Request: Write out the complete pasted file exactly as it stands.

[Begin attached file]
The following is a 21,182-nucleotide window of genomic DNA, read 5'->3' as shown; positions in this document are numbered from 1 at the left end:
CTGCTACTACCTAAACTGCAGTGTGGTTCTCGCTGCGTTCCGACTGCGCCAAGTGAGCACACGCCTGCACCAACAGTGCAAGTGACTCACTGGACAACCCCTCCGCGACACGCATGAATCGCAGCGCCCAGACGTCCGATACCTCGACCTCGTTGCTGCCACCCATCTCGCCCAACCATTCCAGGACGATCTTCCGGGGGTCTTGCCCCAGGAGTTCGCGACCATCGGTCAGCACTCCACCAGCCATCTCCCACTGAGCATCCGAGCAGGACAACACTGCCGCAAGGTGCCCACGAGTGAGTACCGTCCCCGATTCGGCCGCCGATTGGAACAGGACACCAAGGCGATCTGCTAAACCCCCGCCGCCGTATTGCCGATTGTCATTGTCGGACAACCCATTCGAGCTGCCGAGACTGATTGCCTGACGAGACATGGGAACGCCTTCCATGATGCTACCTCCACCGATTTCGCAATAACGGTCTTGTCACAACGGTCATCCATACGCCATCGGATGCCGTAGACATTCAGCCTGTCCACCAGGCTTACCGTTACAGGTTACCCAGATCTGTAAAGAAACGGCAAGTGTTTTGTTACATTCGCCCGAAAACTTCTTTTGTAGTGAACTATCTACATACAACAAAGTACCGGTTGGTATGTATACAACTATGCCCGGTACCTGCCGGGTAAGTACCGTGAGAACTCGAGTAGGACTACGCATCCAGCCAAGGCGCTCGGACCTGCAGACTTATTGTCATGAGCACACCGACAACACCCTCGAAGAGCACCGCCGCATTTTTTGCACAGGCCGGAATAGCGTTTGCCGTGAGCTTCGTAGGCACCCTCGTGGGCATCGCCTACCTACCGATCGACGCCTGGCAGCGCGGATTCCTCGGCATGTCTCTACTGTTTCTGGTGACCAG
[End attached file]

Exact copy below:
The following is a 21,182-nucleotide window of genomic DNA, read 5'->3' as shown; positions in this document are numbered from 1 at the left end:
CTGCTACTACCTAAACTGCAGTGTGGTTCTCGCTGCGTTCCGACTGCGCCAAGTGAGCACACGCCTGCACCAACAGTGCAAGTGACTCACTGGACAACCCCTCCGCGACACGCATGAATCGCAGCGCCCAGACGTCCGATACCTCGACCTCGTTGCTGCCACCCATCTCGCCCAACCATTCCAGGACGATCTTCCGGGGGTCTTGCCCCAGGAGTTCGCGACCATCGGTCAGCACTCCACCAGCCATCTCCCACTGAGCATCCGAGCAGGACAACACTGCCGCAAGGTGCCCACGAGTGAGTACCGTCCCCGATTCGGCCGCCGATTGGAACAGGACACCAAGGCGATCTGCTAAACCCCCGCCGCCGTATTGCCGATTGTCATTGTCGGACAACCCATTCGAGCTGCCGAGACTGATTGCCTGACGAGACATGGGAACGCCTTCCATGATGCTACCTCCACCGATTTCGCAATAACGGTCTTGTCACAACGGTCATCCATACGCCATCGGATGCCGTAGACATTCAGCCTGTCCACCAGGCTTACCGTTACAGGTTACCCAGATCTGTAAAGAAACGGCAAGTGTTTTGTTACATTCGCCCGAAAACTTCTTTTGTAGTGAACTATCTACATACAACAAAGTACCGGTTGGTATGTATACAACTATGCCCGGTACCTGCCGGGTAAGTACCGTGAGAACTCGAGTAGGACTACGCATCCAGCCAAGGCGCTCGGACCTGCAGACTTATTGTCATGAGCACACCGACAACACCCTCGAAGAGCACCGCCGCATTTTTTGCACAGGCCGGAATAGCGTTTGCCGTGAGCTTCGTAGGCACCCTCGTGGGCATCGCCTACCTACCGATCGACGCCTGGCAGCGCGGATTCCTCGGCATGTCTCTACTGTTTCTGGTGACCAG